A person’s financial situation can constantly change, this may have a dramatic impact on other areas of their lives—this may include less spending money, needing to move, or reducing child support. However, proving child support obligations need to be reduced can be a complicated process overall. In a recent New Jersey appellate court case, the court was tasked with determining whether or not to recalculate the father’s annual earnings—and thus the amount he would pay in child support—after a dramatic decrease in his income.
In this case, the parties were married and had three children. When the parties were married, the father earned between $300,000 and $1.38 million per year; however, the father was diagnosed with leukemia. The father contends that the cancer diagnosis—along with the travel, stress, and time away from the family—impacted his yearly earnings. At the time of the divorce, the parties agreed to impute an annual income of $500,000 to the father and $35,000 to the mother; this would mean the father would pay $4,000 per month in child support for the three children. The father’s yearly earnings then dramatically declined to $82,000 and then $12,000 in the years following the divorce.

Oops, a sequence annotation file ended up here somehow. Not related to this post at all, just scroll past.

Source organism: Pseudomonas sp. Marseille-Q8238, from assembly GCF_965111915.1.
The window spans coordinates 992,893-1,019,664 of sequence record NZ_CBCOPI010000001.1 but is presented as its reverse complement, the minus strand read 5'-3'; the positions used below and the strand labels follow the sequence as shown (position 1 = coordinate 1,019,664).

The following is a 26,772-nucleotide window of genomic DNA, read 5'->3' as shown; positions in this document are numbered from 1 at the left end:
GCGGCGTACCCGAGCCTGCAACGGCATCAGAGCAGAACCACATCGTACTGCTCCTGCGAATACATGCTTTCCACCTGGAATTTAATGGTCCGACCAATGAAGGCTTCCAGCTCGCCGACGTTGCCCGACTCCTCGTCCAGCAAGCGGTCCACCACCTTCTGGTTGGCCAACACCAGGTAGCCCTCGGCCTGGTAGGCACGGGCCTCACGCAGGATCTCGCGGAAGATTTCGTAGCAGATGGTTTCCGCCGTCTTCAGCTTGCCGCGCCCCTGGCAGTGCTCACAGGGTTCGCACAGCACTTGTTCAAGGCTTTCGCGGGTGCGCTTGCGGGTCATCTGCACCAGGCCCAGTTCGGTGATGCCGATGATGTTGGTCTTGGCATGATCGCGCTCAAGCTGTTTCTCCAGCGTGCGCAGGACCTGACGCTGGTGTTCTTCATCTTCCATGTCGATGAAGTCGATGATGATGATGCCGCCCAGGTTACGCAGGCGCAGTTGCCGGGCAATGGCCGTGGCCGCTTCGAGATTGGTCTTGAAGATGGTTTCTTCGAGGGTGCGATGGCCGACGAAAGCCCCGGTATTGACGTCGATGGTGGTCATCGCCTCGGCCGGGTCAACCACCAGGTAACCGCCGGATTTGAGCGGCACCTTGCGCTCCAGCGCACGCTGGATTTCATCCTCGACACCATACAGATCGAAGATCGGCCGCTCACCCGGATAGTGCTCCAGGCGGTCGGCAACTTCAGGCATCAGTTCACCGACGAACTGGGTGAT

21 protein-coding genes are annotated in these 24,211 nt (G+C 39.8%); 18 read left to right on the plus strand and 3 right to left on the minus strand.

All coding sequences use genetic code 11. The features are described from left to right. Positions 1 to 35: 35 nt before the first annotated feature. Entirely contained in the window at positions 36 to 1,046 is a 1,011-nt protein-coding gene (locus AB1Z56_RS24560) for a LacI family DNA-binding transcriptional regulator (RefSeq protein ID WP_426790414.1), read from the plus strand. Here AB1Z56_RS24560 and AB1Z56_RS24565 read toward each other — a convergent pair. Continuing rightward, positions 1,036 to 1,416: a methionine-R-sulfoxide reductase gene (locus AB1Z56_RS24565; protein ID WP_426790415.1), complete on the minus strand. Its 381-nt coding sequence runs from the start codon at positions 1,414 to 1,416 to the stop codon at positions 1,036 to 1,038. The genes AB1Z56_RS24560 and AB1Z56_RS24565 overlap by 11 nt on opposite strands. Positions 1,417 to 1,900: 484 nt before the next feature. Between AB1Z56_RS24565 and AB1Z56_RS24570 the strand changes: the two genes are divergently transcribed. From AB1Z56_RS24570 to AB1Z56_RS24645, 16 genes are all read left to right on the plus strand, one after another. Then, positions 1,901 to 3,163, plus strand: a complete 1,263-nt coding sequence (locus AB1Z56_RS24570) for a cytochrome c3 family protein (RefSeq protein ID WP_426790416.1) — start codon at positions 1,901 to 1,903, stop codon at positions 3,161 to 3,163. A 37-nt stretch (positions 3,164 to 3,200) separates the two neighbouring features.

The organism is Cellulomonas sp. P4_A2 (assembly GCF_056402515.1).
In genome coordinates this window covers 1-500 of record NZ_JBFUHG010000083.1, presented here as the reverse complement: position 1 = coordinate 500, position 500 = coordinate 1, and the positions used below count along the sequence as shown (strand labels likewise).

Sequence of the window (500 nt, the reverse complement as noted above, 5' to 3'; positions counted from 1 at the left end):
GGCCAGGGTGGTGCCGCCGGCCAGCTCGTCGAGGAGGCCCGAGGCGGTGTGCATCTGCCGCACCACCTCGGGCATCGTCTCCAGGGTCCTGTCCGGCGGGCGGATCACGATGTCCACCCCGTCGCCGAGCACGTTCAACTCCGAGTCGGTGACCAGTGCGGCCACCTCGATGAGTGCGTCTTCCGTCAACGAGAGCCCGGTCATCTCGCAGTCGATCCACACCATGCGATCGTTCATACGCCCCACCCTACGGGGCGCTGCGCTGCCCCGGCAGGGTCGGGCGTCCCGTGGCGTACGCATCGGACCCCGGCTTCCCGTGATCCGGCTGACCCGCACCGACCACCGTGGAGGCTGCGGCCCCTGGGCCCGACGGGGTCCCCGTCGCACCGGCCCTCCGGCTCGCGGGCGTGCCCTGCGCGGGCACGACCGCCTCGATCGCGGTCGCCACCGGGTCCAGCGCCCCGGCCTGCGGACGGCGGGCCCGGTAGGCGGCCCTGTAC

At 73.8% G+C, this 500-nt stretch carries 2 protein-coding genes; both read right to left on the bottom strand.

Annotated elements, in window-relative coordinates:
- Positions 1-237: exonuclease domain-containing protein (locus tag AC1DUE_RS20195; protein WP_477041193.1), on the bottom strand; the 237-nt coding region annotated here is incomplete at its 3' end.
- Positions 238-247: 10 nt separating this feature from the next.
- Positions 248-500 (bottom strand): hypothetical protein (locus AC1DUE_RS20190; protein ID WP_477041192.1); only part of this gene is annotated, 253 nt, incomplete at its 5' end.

The father now argues that the court erred in calculating child support payments by overemphasizing his yearly income, along with not taking into account the health insurance premiums he paid for the children. Considering the oldest two children had also left to go to college, the father argued that this change in living circumstances should alter his monthly payments to a lesser amount.